House under snow

Front Cover
Harcourt, Jul 31, 2002 - Comics & Graphic Novels - 242 pages
11 Reviews
A first novel by an acclaimed American poet, House Under Snow is a story
of mothers and daughters, of sexual identity, of a family slowly disintegrating after the premature death of its patriarch. Anna Crane, soon to be married, reflects back on her childhood in Ohio during the 1960s and '70s with her two sisters and her charismatic, self-destructing mother. Evoking the claustrophobia of small-town life, Anna's first passionate love affair with a troubled boy who works as a groom and trainer at a horse track, and her mother's endless stream of suitors and a failed marriage, the novel races toward a chilling conclusion when Anna is betrayed by the two most important figures in her young life.
Not since Alice McDermott's That Night has there been such a telling portrait of first love. And not since Mona Simpson's Anywhere But Here have we witnessed the destructive, seductive nature of a mother who insists on competing with her children. An unforgettable tale of the power and vulnerability of sex and family, history and the past, House Under Snow is a lyrical and brilliant fictional debut.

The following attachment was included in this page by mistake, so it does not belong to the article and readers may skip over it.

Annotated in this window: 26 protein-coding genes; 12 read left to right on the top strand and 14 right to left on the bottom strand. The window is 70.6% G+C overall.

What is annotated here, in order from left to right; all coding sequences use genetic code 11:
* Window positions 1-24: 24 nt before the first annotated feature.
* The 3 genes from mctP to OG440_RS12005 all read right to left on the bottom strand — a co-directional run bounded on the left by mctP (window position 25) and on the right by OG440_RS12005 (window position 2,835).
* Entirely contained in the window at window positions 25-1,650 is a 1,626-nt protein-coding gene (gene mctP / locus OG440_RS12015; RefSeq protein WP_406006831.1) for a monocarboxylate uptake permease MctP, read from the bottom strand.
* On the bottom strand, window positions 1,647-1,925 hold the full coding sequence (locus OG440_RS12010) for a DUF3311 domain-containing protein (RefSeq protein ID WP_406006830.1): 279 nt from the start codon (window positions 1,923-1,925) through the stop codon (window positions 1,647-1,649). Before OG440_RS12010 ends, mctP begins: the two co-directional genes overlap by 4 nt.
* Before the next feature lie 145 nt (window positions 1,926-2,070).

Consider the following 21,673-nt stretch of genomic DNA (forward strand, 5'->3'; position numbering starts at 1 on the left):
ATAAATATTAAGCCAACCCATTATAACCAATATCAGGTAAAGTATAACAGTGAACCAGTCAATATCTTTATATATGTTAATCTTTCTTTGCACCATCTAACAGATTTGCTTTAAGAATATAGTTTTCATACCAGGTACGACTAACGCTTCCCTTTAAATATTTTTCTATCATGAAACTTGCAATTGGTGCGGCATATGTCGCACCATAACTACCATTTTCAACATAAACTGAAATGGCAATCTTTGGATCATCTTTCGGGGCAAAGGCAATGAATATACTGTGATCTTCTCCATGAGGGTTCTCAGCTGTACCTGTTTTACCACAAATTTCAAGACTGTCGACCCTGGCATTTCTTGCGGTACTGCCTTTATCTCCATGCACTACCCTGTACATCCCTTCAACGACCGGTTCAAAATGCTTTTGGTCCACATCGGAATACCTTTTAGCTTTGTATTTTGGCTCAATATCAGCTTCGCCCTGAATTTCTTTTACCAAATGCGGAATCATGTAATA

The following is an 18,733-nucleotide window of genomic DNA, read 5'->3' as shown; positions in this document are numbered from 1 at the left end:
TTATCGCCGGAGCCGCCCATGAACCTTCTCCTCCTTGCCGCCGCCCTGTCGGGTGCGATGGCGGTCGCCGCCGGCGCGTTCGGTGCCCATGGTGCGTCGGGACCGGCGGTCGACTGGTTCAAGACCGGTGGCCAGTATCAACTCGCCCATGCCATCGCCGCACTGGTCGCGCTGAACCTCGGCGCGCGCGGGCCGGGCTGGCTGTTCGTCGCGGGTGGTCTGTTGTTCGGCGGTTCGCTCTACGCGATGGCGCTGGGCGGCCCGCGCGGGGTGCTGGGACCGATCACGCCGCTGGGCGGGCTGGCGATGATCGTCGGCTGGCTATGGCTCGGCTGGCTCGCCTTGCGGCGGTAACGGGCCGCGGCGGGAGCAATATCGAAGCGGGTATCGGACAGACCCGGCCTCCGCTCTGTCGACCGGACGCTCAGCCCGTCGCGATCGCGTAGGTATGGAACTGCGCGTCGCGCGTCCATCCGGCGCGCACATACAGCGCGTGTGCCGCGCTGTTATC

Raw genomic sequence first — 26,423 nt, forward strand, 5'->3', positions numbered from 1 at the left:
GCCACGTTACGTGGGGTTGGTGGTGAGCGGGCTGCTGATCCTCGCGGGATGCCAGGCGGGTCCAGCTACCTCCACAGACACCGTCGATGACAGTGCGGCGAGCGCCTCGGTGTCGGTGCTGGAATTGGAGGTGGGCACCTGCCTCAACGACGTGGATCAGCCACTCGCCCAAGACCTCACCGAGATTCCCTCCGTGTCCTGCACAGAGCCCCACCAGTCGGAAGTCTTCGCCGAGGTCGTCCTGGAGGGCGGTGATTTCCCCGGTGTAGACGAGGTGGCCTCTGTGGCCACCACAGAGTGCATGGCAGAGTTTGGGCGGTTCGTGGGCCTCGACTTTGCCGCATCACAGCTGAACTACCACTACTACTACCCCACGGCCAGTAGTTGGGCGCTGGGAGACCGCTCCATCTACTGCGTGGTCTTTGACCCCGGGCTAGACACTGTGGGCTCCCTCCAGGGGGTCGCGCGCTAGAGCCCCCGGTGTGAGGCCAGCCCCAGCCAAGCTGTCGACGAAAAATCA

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Review: House Under Snow

User Review  - Aaron Sta.clara - Goodreads

I really thought that this book will be so interesting yet when I started to read it,my extreme expectation,like a building,began to crumble into dust. Read full review

Review: House Under Snow

User Review  - Maureen Foust - Goodreads

This book initially attracted me because it was set close to where I grew up. I read some complaints that it jumped around a bit too much but I didn't find that a problem until a little closer to the ... Read full review

Contents

Section 1
1
Section 2
53
Section 3
89
Copyright

9 other sections not shown

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About the author (2002)

Jill Bialosky received an M.A. in writing from Johns Hopkins University, and an M.F.A. from the University of Iowa Writers' Workshop. She is the author of two books of poetry, The End of Desire and Subterranean, and has contributed poetry to the Paris Review, the New Yorker, and American Poetry Review, among other publications. An editor at W.W. Norton, she lives in New York with her husband and son.